Addressing Women's Rights On the Air

Apr 1, 2011 11:49 AM ET

Corazon de Mujer narrates the story of three generations of women as they seek to change the reality of their circumstances.  The storyline touches on the fibers of the audiences’ daily life and brings listeners close to the daily struggles of Chiapas women. Complementary talk shows provide audience members with critical information and the encouragement to face challenges and move forward.
The radio drama series weaves educational content into the entertaining drama to raise awareness about a host of issues pertaining to the social and economic status of women in Chiapas. Issues like domestic violence, adult literacy, teenage pregnancy, sexual and reproductive health and HIV and AIDS.  In addition, portions of the drama are dedicated to raising awareness of new laws and state services that are designed to support the welfare of the family and promote the empowerment of women.

The project, produced by a coalition of more than 15 partners including PCI-Media Impact, is part of a State Government of Chiapas campaign to train local radio and television broadcast professionals in Entertainment-Education methodology and social change communications strategies to mobilize individual and community transformation through storytelling and effective media delivery.  Below is a reflection sent by a listener, María Candelaria Gómez Morales, upon hearing the first episode of the drama.  

  It’s a pleasure and joy that they have created the radio drama “The Heart of a Woman,” a space where different life situations of Chiapan women are analyzed. The theme addressed on Tuesday, March 15th clearly reflects some of the experiences of indigenous women.  I agree that this situation should be addressed to create better life circumstances.   Upon hearing the radio drama, I was transported to the Highlands of Chiapas, specifically the municipality of Chamula, and it reminded me of the the practice that used to happen in my Zoque community. From what I can remember, before when a young man wanted to start a family, he asked his parents to go with him to look for the community elder to ask for a wife. They made several visits until the girls’ parents accepted a visit. Later, they formalized the relationship when they brought the dowry of bread, chocolate, food, aguardiente (an alcohol) as a thank you for having been accepted into the family. Several visits were made until the date of the wedding was set. The dowry wasn’t perceived as buy-and-sell, but as a thank you. The food given to the fiancee’s family was shared among the closet relatives and friends. Whoever received part of the dowry knew they had to attend the wedding, as they had to bring gifts (kitchen utensils, work tools).  Anything that the future couple could need. I don’t want to say that the rights of the woman were violated, but the majority of young women were between 14 and 18-years-old, and usually the woman had to accept her suitor without having met him becaue she believed if she didn’t accept him, no one else would come to ask for her hand.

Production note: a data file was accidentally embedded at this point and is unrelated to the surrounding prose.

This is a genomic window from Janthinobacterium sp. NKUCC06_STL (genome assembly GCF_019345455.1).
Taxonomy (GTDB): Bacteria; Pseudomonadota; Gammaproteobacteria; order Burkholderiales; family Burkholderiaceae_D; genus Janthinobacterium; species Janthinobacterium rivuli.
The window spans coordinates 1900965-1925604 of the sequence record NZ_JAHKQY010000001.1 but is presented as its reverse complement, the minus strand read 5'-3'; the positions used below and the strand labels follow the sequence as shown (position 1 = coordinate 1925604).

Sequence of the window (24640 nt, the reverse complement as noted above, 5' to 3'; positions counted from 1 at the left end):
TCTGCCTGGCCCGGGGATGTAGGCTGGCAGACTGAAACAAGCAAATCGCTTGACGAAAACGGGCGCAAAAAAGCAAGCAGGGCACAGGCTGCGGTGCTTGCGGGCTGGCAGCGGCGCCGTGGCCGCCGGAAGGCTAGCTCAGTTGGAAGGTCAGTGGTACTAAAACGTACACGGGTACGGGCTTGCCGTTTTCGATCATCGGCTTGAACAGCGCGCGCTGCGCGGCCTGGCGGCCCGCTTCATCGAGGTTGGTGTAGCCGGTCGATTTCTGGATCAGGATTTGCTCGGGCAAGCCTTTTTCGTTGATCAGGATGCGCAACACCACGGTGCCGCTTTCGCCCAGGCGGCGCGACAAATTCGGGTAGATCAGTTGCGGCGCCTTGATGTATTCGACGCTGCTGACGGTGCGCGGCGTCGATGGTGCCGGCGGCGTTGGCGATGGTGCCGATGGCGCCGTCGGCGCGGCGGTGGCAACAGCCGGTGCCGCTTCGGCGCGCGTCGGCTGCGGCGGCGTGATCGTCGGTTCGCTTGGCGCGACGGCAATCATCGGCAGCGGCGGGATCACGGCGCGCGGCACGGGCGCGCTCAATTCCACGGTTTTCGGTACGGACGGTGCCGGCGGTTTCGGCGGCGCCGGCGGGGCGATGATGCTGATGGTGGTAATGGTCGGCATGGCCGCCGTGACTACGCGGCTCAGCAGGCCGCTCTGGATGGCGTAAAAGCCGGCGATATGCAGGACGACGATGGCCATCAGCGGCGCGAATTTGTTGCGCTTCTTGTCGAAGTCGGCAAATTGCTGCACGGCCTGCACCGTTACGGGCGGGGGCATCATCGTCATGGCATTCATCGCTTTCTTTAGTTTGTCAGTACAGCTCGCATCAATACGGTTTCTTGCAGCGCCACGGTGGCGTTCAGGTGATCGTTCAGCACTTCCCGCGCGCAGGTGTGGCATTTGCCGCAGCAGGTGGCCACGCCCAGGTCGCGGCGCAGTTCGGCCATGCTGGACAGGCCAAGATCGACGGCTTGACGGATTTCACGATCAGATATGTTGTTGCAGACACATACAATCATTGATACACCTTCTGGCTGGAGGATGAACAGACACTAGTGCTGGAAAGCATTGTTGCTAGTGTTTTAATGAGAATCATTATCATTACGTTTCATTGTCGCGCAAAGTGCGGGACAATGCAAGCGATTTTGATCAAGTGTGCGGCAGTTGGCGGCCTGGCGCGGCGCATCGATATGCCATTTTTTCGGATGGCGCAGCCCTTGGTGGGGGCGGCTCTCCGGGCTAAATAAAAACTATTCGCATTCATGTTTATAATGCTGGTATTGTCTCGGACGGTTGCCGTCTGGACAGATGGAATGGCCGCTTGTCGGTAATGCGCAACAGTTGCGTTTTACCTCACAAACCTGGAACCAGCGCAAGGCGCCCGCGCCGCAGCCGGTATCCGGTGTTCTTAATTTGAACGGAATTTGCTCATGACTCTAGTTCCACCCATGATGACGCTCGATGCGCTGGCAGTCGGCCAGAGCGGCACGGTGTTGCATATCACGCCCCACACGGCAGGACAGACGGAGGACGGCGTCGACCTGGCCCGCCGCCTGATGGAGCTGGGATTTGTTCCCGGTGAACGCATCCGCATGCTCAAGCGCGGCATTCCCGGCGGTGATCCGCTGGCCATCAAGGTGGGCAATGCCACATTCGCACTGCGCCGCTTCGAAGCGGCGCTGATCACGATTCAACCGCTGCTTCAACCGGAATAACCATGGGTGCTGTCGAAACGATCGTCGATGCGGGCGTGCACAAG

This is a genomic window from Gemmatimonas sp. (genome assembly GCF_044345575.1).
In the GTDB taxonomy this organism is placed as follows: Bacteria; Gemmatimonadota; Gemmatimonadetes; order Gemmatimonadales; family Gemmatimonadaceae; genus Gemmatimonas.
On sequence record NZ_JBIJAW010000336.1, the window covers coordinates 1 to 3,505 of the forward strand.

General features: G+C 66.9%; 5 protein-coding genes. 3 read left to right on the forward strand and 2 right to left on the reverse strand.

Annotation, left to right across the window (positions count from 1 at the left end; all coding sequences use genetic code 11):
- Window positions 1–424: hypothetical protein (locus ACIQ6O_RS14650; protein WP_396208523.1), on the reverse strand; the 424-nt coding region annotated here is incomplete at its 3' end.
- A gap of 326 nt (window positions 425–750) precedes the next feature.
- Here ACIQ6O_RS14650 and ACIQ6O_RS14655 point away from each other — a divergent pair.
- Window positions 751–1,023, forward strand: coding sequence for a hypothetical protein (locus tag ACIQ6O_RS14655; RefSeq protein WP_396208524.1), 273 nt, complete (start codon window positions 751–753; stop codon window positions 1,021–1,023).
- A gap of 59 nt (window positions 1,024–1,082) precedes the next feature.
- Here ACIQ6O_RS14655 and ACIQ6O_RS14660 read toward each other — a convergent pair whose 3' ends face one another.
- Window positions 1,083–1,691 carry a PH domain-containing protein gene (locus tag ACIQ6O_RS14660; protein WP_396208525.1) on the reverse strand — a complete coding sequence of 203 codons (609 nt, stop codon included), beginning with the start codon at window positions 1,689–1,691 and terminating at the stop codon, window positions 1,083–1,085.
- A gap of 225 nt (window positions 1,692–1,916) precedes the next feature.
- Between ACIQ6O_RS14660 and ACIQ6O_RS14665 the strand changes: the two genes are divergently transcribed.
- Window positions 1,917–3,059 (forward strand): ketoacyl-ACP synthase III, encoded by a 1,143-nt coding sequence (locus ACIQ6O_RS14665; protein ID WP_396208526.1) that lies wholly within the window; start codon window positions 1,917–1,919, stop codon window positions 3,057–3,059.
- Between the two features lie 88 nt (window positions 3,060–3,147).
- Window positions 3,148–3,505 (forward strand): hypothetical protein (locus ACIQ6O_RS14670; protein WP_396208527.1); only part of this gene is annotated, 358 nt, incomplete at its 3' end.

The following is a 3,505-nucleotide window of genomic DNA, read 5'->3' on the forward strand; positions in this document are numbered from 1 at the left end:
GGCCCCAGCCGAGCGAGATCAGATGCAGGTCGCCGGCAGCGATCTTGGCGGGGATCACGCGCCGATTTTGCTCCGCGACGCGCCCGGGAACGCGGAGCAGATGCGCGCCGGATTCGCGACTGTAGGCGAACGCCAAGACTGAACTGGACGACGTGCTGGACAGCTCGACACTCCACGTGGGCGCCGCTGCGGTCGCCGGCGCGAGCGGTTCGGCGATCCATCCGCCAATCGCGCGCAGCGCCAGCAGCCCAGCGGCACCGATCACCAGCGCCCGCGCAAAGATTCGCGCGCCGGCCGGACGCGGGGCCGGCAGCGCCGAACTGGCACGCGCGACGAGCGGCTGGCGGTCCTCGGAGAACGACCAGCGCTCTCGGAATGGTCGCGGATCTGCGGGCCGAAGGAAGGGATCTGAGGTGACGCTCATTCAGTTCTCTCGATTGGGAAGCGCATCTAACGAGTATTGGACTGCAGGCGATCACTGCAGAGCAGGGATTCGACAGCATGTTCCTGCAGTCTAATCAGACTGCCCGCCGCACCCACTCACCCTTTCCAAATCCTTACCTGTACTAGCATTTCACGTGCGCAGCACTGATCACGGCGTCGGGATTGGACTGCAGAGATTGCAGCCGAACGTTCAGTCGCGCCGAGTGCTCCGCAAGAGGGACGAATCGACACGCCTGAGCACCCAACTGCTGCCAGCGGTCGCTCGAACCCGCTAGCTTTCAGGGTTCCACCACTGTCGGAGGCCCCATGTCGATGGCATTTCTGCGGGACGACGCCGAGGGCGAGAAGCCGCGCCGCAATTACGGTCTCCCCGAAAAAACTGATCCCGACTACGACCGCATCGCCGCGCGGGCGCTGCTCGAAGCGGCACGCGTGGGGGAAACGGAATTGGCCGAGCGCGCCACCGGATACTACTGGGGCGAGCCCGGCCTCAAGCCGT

PCI-Media Impact empowers communities worldwide to inspire enduring change through creative storytelling. 
For 25 years, we have worked with local partners to produce programs that address the most pressing social and environmental issues. Using our unique My Community methodology, we engage and empower audiences around the world to improve their own lives. Working with local partners, we change the world one story at a time. For more information, please visit: